PLATTEVILLE (WKOW) -- State Medicaid recipient Kathy Wilcox was simply planning to go from Platteville to Cuba City for a routine cleaning at her long-time dentist, when her state-provided ride arrived. From Madison.
"I thought, for heaven's sakes, they're really sending a cab out of Madison to take me to Cuba City," Wilcox told 27 News.
The distance from the city limits of Platteville to Cuba City is nine miles.
But Union Cab of Madison Cooperative business manager John McNamara told 27 News the charge for Wilcox's brief cab ride was $300.
The Union Cab ride was arranged through the state's contract with Atlanta-based LogistiCare.
McNamara said at least forty Union Cab rides for medical visits under LogistiCare's contract during January and February involved transportation entirely outside of Dane County, similar to Wilcox's ride in Grant County.
LogistiCare Senior Vice President of Operations Chuck DeZearn told 27 News his company arranges 200,000 non-emergency rides for Medicaid recipients per month in Wisconsin, and the high-cost variety are exceptions.
"We did about 400,000 trips (January-February), so even if it's forty outliers, and there may some examples in other areas as well, it goes into the total transportation-spend," DeZearn said.
The total transportation-spend has been such a problem for LogistiCare, it's leaving Wisconsin this year, after deciding to pass on submitting a bid on a new contract to arrange the rides to medical visits.
DeZearn told 27 News the firm's decision is based on the unanticipated, high volume of these rides in the state, and not the percentage of rides with exorbitant costs.
The formula used to calculate the state's contract with what's called a broker for these rides is based on the number of eligible state residents in Medicaid, and not the number of rides, or their cost.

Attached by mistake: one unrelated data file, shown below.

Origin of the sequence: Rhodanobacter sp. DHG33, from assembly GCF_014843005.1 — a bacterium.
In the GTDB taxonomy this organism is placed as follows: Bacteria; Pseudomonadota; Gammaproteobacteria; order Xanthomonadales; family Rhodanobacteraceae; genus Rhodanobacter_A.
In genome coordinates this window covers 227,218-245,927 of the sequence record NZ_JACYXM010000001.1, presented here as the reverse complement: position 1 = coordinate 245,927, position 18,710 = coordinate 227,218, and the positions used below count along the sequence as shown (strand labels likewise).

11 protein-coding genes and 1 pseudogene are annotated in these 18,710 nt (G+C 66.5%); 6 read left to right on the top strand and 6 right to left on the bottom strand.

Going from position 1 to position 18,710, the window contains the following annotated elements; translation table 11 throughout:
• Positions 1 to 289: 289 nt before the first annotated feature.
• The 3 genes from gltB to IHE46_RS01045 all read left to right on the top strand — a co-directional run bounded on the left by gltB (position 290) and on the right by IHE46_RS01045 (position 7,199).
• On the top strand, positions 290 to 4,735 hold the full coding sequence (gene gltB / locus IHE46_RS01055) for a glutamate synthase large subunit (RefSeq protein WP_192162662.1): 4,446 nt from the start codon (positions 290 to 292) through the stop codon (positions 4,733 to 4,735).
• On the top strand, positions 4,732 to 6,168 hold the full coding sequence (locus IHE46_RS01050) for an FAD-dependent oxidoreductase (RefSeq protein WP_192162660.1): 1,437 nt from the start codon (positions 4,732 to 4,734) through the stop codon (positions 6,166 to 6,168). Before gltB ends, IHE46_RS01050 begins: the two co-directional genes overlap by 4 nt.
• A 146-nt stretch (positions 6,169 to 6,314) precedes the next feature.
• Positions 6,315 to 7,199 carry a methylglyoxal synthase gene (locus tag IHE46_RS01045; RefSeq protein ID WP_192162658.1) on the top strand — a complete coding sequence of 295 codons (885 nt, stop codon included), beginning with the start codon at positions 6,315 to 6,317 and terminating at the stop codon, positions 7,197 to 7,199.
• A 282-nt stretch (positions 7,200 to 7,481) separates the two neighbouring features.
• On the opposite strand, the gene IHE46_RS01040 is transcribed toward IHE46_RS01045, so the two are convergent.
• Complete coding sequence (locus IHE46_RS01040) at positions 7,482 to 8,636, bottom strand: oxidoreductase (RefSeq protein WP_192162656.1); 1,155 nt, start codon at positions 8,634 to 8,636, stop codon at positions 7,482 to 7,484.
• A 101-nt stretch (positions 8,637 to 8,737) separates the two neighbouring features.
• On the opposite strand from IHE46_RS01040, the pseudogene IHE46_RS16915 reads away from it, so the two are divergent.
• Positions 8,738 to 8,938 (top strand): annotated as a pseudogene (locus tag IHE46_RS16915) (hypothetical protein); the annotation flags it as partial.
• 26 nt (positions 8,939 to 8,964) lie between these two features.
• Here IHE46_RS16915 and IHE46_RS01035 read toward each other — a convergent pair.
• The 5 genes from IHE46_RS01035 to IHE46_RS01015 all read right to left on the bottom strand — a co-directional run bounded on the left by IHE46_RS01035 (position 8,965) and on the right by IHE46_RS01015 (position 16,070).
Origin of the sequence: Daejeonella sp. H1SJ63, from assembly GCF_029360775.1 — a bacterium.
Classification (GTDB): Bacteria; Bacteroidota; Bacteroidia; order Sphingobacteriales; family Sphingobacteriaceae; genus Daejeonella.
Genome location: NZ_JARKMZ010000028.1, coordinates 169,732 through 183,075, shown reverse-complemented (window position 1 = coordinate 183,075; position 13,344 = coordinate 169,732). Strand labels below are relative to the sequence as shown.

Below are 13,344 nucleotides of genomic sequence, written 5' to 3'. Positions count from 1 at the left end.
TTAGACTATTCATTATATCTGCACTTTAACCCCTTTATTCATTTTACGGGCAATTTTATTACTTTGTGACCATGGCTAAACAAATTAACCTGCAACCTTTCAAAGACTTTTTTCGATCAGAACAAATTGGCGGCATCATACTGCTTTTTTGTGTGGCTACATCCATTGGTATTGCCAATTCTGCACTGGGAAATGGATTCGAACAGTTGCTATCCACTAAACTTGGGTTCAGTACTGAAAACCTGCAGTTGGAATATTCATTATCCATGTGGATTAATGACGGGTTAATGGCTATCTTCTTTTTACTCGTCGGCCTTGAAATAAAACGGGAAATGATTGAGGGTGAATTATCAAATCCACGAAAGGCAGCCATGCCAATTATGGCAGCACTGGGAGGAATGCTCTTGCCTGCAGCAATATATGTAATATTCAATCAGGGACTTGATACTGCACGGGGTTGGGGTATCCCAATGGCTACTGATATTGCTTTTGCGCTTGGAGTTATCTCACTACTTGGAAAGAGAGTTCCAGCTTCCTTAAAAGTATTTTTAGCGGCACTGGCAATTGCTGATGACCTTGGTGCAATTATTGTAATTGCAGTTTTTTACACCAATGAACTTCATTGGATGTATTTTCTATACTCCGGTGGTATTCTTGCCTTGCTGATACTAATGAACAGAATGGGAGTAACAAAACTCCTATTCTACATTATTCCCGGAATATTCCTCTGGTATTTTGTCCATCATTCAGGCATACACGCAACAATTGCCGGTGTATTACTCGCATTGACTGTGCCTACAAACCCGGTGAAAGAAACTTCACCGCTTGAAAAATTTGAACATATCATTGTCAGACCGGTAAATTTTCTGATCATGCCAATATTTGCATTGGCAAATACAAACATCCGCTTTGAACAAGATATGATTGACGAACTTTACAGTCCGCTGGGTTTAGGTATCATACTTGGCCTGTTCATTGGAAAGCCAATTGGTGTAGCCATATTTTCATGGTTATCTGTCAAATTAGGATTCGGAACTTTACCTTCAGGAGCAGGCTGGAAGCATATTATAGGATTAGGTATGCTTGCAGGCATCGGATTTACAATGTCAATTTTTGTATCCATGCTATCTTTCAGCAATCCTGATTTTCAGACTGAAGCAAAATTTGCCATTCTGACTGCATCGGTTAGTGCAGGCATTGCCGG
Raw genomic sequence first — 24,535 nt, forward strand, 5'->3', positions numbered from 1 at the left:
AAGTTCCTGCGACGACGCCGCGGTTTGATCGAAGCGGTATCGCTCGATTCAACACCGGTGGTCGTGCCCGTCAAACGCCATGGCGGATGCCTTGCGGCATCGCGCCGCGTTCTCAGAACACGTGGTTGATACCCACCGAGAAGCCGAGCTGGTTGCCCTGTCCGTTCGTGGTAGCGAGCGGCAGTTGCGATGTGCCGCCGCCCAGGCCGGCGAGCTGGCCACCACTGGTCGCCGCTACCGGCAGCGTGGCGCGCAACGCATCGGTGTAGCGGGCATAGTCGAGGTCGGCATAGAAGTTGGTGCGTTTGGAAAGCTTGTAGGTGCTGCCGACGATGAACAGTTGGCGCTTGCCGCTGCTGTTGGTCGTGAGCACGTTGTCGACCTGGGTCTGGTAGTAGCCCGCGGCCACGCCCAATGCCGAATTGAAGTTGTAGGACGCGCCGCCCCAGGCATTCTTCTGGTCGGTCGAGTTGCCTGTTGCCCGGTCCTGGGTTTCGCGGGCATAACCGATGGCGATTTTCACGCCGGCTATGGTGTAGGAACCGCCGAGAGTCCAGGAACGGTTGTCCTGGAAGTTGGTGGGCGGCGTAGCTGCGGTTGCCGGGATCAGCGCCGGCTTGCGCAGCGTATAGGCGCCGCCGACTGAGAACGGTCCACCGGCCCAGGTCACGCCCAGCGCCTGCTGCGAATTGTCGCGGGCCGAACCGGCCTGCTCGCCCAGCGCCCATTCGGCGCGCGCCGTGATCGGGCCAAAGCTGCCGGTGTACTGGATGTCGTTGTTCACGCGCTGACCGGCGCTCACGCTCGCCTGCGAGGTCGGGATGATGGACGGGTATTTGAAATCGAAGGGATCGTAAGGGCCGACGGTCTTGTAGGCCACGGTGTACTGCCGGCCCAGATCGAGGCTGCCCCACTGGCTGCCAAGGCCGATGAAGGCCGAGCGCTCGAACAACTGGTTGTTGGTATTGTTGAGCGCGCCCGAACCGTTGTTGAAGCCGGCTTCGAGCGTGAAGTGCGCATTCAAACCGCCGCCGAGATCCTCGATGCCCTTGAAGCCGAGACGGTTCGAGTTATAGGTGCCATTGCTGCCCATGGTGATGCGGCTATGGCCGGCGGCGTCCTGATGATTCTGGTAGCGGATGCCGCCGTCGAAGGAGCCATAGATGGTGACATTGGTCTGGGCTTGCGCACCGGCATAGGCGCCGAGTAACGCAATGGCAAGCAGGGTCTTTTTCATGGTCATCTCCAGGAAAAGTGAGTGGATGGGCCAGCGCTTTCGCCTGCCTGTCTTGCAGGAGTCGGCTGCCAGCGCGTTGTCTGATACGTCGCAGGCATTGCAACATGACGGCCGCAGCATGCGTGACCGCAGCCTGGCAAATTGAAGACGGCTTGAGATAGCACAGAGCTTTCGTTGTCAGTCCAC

LogistiCare's ride data over the past more than two years has been used to help state officials construct a contract process with interested companies.
But an alliance of state, non-emergency medical transportation providers questioned the reliance of LogistiCare's experience.
"Right now, the state is simply accepting LogistiCare's representations of inability to provide services at the current rate - the rate LogistiCare itself bid," alliance president Norah Cashin said in a statement.
DeZearn stands by LogistiCare's data. DeZearn also told 27 News a factor in high-cost rides is an insufficient network of transportation providers in some areas of the state.
State health services deputy secretary Kevin Moore echoed that factor. "There are certainly parts of the state, especially rural parts of the state, where transportation, it's not even about people on Medicaid, transportation in general is a challenge."
Moore told 27 News serving the travel needs of Medicaid recipients is a top priority. But Moore also said the replacement of county-directed, non-emergency medical transportation scheduling with a single, state-broker has addressed potential Medicaid fraud. Moore said some recipients were previously getting rides, even though their benefit eligibility was for food, and other, different benefits.
But neither Moore, nor DeZearn could produce proof, rides such as Wilcox's $300 cab fare for her ten minute ride to the dentist was the result of a less costly transportation option being unavailable. State records show Grant County is served by three, approved transportation providers in addition to Union Cab and another, Madison-based company.
Wilcox said LogistiCare-arranged rides have meet her needs, but said when the county previously arranged her non-emergency medical transportation, drivers came from much closer than Madison.
"I've had drivers from Montford, from Prairie du Chien, from Darlington, from Hazel Green," Wilcox said.
DeZearn said participating transportation companies in the broker model must carry certain insurance, and their drivers submit to drug screens, background checks, and possess certifications. State officials said quality and cost standards in connection with the previously county-arranged rides was not uniform, or readily accessible.
Moore told 27 News the state's current contract process is designed to build off LogistiCare's ride data and control costs, but he conceded providing an average of more than 900,000 annual statewide, none-emergency medical rides may be more expensive, than under LogistiCare's existing contract.